Status Report

NASA ISS On-Orbit Status 20 October 2008

By SpaceRef Editor
October 20, 2008
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NASA ISS On-Orbit Status 20 October 2008

All ISS systems continue to function nominally, except those noted previously or below. Underway: Week 27 of Increment 17. Day 7 of joint E17/18 operations.

Crew wake-up – 1:00am EDT; sleeptime – 4:30pm.

Aboard the station, the E17/18 crew rotation/handover activities continued nominally. [Kononenko and Lonchakov had ~30 min. between them for dedicated FE/FE handover activities, focusing today on SVO water supply system sampling, as listed in the relevant Handover (RPS) Book section 10. In addition, there are “generic” handovers where crewmembers are scheduled together to complete various designated standard tasks.]

CDR-18 Michael Fincke performed Rack outfitting in the JPM, installing a HCP/GPS (Hardware Command Panel/Global Positioning System) cable & cable guard, routing it in front of the ICS/PROX (Inter-orbit Communication System/Proximity Communication System) Rack, and installing the cable from the ICS Rack to the JPM hatch for connection to the Lab RWS (Robotics Workstation). [The ICS is Japan’s unique system for uplinking & downlinking data, images, and voice data between Kibo and the Mission Control Room at TKCS (Tsukuba Space Center). The ICS Rack houses the ICS-PM (Pressurized Module) subsystem that enables data communications between Kibo and TKSC through the Japanese DRTS (Data Relay Test Satellite) known as Kodama. In addition, the ICS Rack includes the PROX that will be used for the HTV (H-II Transfer Vehicle) rendezvous and berthing. PROX consists of a PROX antenna, a PROX-GPS antenna, PROX comm equipment and an HCP. With the exception of the PROX antenna, the PROX-GPS antenna and the HCP, the PROX is also installed in the JPM. When the HTV approaches the ISS, the PROX antenna, which contains GPS receivers, will initiate communications with the HTV. The ISS orbital location and speed are immediately relayed to the HTV through the PROX. At the same time, data from the HTV are relayed to the ISS. In addition, the antenna relays commands sent from the ground to the HTV.]

FE-1 Kononenko conducted another session with the Russian biomedical MBI-15 "Pilot-M"/NEURO signal response experiment after setting up the workplace and equipment, with Volkov, who had conducted MBI-15 yesterday, assisting. Afterwards, the Pilot-M & Neurolab-2000M gear was closed down and stowed. [MBI-15 requires a table, ankle restraint system, eyeball electrodes for an EOG (electrooculogram), and two hand controllers (RUO & RUD) for testing piloting skill in “flying” simulations on a laptop (RSK1) under stopwatch control, as well as for studying special features of the psychophysiologic response of cosmonauts to the effects of stress factors in flight.]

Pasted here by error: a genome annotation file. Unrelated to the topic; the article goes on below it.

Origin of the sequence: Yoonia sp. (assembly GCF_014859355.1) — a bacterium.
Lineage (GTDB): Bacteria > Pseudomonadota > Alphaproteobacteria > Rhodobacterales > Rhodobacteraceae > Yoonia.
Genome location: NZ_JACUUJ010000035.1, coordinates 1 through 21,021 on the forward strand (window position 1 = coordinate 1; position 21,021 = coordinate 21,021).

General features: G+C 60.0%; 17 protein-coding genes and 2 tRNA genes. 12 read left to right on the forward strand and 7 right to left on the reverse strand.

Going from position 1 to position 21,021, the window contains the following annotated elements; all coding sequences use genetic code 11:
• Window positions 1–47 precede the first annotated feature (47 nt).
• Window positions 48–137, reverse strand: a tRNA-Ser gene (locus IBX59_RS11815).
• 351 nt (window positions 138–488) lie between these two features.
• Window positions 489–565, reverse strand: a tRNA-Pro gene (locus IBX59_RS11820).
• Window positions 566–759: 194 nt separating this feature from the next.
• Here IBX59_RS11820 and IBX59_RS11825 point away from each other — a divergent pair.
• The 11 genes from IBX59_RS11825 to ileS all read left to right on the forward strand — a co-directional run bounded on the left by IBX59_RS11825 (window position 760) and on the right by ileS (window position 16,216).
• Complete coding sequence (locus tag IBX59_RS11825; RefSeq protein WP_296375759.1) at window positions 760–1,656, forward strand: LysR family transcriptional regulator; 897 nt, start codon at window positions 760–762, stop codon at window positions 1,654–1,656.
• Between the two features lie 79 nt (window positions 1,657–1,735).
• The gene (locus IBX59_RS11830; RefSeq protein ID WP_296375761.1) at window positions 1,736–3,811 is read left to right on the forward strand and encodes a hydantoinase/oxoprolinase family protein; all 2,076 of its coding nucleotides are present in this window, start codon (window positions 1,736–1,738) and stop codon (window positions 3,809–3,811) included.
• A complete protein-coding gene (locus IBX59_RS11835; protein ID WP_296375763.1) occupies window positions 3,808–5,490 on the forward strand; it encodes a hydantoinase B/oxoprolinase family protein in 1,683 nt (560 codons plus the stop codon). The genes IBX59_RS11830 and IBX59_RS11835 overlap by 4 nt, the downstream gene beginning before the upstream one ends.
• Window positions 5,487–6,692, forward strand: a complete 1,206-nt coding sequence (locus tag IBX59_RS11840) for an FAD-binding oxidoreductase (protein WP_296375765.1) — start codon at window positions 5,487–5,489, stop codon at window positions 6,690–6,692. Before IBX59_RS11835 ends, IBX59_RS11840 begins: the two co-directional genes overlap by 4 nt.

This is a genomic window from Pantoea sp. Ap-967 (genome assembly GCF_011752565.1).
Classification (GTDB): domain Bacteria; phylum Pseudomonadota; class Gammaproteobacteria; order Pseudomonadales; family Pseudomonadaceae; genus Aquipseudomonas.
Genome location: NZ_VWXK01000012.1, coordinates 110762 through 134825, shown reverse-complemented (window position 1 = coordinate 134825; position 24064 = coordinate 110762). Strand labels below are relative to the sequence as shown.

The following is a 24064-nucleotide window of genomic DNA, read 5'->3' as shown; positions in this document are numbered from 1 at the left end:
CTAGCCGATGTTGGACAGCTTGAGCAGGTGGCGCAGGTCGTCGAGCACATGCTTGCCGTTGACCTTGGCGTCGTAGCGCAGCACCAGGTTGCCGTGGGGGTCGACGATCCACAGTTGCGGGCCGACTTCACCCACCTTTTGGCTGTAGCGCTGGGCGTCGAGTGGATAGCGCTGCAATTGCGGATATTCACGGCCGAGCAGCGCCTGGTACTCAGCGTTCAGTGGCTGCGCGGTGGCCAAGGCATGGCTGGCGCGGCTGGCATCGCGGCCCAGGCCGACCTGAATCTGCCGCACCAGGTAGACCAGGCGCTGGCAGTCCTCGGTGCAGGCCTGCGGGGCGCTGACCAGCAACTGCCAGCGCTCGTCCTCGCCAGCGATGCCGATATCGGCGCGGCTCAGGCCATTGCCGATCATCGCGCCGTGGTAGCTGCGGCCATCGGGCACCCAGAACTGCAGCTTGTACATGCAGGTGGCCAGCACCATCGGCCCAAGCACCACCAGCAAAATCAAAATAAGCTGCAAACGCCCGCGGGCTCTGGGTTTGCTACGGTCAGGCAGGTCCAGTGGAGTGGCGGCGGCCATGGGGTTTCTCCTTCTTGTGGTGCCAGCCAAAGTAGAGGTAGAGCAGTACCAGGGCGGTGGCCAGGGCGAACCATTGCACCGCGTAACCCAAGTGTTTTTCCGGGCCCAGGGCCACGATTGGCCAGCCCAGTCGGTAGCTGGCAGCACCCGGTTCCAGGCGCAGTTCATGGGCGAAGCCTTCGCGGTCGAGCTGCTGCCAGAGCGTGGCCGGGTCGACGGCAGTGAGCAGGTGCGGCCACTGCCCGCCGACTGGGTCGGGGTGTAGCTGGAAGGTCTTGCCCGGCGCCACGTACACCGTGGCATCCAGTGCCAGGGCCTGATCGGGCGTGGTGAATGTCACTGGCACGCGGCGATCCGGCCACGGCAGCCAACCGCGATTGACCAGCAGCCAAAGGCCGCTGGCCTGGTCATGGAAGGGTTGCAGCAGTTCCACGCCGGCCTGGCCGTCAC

Kononenko took and downloaded the periodic sensor readings of the Russian “Pille-MKS” (MKS = ISS) radiation dosimetry experiment which has ten sensors placed at various locations in the Russian segment (DC1, SM starboard & port cabin windows, ASU toilet facility, control panel, etc.), then re-deployed the sensors. The memory card was stowed for return to Earth. [Nine of the ten dosimeters are read manually.]

Sergey Volkov, Oleg Kononenko and SFP Richard Garriott spent three hours in the TMA-12 Descent Module (SA) to conduct the Soyuz descent drill, a standard training exercise for every crew returning on a Soyuz. The exercise, which strictly forbids any command activation (except for switching the InPU display), was supported by a tagup and discussions with ground instructor at TsUP/Moscow via S-band. [The session includes a review of the pertinent ODFs (operational data files), specifically the books on Soyuz Ascent & Descent Procedures, Emergency Descents, and Off-Nominal Situations, crew responsibilities when executing the flight program, visual crew recognition of SUS (Entry Control System) failures, spacesuit procedures, etc., with special emphasis on operations with the Neptune-ME cockpit console. The training uses a Descent Simulator application on the RSK1 laptop. During the actual descent, Volkov, as Soyuz CDR, will occupy the middle couch, with Garriott in the right seat and Kononenko in the Descent Module’s left Kazbek couch. Pending the final State Commission decision at about 3.5h before undocking, 16S return is expected for 10/23 (next Thursday), with undocking at 8:15pm EDT and landing near Arkalyk/Kazakhstan at ~11:36pm (9:36am Kazakhstan time on 10/24). See below for details.]